Car Accidents and Sleep Loss

The Unexpected Toll of Fatigue-Related Car Accidents.

While adults should get seven to eight hours of sleep every night, most get far less. Sleep loss may be the result of a hectic work schedule, medical condition, or stress, but no matter the cause, sleep deprivation can wreak havoc on your body and driving ability. With an understanding of the heavy toll sleep deprivation takes on the body, not to mention the lives lost, you'll be prepared to prevent drowsy driving and make better sleep choices.

The Brain Fights for Sleep

Sleep deprivation causes the brain to do everything it can to get the rest it needs. Most notably it slows down neurons, those brain cells control everything from reasoning to movement. The brain tries to slow enough that the body naturally falls asleep.

In the meantime, critical thinking, problem-solving skills, reaction times suffer. The split second decisions needed to avoid car accidents are difficult if not impossible to make for a brain that's not working at full speed. The result is 328,000 drowsy driving related accidents each year. Of those accidents, nearly 6,400 people lose their lives.

Heavy Costs and Permanent Changes

You can lose enough sleep that your driving skills become comparable to some who is legally intoxicated. In fact, if you get less than four of sleep you are 11.5 times more likely to get in an accident.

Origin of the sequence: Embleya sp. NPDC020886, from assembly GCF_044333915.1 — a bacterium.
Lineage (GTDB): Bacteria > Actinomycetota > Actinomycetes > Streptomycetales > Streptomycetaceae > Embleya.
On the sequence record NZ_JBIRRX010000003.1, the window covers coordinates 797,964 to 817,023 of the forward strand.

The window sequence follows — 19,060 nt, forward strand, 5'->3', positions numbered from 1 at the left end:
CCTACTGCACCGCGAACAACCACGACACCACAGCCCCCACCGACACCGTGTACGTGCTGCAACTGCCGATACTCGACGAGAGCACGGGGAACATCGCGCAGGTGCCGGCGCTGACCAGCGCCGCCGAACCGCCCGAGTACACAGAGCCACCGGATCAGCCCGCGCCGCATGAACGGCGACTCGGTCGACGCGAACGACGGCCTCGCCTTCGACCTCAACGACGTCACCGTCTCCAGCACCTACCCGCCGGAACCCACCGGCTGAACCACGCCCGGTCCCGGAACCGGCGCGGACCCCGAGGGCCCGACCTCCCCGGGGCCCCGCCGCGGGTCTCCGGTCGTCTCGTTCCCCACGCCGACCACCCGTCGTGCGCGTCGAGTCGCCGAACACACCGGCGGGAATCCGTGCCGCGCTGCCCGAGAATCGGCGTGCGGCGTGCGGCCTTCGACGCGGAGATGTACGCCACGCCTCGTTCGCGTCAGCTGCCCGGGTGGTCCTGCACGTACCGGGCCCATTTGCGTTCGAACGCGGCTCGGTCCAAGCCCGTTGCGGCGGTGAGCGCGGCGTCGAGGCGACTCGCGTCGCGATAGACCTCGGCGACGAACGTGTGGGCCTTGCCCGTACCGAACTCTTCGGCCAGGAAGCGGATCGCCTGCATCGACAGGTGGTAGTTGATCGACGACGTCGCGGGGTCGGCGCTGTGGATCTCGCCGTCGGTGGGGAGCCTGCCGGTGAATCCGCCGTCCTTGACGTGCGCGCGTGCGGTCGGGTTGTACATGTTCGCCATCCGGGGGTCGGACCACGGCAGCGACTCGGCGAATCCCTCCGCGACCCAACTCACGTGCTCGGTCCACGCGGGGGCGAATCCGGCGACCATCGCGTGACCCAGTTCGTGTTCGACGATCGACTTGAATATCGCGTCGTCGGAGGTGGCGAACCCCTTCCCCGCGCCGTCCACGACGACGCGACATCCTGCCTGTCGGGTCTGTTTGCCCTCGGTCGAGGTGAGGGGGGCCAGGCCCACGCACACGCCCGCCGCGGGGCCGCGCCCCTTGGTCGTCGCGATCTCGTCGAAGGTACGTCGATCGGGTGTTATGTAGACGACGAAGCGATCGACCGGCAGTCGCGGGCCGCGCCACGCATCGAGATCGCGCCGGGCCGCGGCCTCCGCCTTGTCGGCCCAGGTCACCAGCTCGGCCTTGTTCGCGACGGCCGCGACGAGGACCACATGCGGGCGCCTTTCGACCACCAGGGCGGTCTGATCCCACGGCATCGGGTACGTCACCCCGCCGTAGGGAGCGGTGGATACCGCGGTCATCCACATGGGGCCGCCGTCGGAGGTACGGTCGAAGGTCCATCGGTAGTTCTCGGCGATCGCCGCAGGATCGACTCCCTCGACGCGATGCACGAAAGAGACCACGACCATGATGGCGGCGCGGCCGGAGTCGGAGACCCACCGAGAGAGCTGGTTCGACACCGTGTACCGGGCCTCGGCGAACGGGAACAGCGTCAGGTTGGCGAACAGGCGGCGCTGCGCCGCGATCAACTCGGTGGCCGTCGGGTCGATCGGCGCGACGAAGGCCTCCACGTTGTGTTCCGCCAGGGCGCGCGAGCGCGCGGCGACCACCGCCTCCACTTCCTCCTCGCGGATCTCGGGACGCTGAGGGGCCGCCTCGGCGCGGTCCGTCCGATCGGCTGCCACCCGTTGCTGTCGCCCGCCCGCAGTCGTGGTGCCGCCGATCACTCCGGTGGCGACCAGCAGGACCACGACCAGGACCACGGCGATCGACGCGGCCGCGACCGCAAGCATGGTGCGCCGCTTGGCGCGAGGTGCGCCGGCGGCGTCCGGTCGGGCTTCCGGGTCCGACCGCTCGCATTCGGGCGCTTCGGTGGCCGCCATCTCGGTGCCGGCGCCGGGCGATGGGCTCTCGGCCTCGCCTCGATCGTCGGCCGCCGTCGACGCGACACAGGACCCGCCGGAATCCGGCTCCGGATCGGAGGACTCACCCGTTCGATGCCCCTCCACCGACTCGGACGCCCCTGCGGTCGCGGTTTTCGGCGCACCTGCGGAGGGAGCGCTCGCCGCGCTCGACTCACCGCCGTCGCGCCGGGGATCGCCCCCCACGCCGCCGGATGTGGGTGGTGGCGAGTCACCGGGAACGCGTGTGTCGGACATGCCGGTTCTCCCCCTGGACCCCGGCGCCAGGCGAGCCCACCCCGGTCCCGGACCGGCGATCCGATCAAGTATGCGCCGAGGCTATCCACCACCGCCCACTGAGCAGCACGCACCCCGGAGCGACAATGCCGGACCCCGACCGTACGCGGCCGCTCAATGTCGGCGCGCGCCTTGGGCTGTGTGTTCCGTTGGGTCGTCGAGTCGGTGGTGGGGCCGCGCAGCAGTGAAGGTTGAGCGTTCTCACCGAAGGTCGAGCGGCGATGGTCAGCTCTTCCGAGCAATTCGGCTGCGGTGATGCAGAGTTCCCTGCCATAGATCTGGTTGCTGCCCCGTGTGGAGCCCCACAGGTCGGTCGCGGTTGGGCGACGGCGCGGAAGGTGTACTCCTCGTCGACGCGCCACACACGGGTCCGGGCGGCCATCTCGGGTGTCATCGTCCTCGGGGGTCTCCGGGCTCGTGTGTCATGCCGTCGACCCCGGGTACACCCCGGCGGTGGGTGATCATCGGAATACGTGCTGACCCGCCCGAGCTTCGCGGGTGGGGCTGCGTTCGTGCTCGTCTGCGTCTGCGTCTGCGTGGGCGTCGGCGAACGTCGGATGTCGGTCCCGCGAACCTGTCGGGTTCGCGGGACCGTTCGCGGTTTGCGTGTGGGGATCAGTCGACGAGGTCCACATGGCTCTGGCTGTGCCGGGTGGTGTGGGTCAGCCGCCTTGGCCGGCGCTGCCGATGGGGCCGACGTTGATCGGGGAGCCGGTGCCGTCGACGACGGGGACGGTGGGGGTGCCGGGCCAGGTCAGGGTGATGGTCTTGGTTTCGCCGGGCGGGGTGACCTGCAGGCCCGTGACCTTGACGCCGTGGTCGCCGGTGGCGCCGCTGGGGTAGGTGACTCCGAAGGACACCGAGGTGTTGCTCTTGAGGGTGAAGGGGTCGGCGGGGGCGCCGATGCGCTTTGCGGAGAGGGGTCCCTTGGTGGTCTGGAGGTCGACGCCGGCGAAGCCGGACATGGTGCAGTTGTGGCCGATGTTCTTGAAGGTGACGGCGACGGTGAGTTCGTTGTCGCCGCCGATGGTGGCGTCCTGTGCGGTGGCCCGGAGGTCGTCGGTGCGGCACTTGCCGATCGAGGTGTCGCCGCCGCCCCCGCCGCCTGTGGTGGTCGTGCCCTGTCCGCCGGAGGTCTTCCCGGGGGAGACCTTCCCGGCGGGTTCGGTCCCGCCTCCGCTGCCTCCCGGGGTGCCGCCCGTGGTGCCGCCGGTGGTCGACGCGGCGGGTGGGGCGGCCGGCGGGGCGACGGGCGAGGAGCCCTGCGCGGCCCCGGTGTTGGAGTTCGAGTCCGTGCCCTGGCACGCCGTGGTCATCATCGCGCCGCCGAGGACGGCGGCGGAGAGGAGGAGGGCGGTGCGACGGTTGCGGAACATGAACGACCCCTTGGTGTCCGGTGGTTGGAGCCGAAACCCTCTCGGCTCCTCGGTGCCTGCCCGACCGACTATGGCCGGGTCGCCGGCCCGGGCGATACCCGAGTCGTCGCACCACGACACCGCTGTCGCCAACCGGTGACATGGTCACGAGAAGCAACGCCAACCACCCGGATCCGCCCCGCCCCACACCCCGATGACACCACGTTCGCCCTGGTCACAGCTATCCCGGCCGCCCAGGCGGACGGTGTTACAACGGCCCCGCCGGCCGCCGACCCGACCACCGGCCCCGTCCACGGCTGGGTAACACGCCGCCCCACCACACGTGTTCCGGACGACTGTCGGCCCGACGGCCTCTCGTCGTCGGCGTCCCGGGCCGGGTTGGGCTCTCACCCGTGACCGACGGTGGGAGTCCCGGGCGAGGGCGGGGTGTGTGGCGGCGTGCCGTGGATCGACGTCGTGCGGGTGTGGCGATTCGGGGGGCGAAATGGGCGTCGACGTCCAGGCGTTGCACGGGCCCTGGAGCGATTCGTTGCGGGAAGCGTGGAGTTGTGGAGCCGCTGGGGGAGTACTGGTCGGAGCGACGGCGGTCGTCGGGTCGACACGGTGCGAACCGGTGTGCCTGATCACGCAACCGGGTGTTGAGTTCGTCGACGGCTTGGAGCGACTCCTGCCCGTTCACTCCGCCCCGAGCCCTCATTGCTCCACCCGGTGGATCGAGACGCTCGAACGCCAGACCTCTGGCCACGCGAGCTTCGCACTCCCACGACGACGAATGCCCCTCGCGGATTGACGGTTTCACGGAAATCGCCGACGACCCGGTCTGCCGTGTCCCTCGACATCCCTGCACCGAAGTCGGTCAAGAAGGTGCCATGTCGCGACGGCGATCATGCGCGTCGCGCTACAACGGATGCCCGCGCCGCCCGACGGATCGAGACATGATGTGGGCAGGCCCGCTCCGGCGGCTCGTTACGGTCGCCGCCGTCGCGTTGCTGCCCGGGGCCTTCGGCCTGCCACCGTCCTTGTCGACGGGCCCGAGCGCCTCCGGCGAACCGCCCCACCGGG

As White Plains car accident lawyers, we have seen the terrible personal injuries inflicted on our clients by drowsy drivers

The annual societal cost of drowsy driving accidents runs up to $109 billion each year. That takes into account medical and insurance premiums, emergency responder wages, and the wages lost by those in the accidents. Because car accidents often cause brain, neck, or back injuries, many people continue to lose wages over the course of their lifetime.

With such high risks and costs, it's time to take action against drowsy driving.

Responsible Driving and a Commitment to Better Sleep

Being a responsible driver means knowing when you might be too fatigued to take to the road. If you're drifting out of your lane, missing exits, or realizing you don't remember the last few miles traveled, it's time to pull over. A short 15-20 minute nap can give you the boost you need to make it home. It's even better if you can sneak in a full 30 minutes as a nap that long can start to decrease the effects of sleep deprivation.

If that's not possible, taking steps to a better night's sleep is your best bet. Check that your mattress and pillow aren't causing discomfort that's keeping you awake at night. At night, keep your room quiet, dark, and at a comfortably cool 60-68 degrees. A few other ways you can help yourself get better shut-eye include:

  • Eating Sleep-Inducing Foods: Fish, chickpeas, and bananas are rich in Vitamin B6 which is used to make melatonin, a hormone that triggers sleep. Dairy products like milk and low-fat yogurt have the calcium needed to make melatonin. There's truth behind having a warm glass of milk before bed.

  • Reading a Book (not an e-reader): Any relaxing activity can be part of a healthy bedtime routine. Reading a book, not an e-reader, smartphone, laptop, or notebook, which can keep you awake, can help the brain slowly shut the body down.

  • Keeping a Consistent Bedtime: When you go to bed at the same time every day you help the body establish and follow healthy circadian rhythms. Getting up at the same time each morning also supports the healthy rhythms necessary for better sleep.

    Thank you to Tuck for this informative piece

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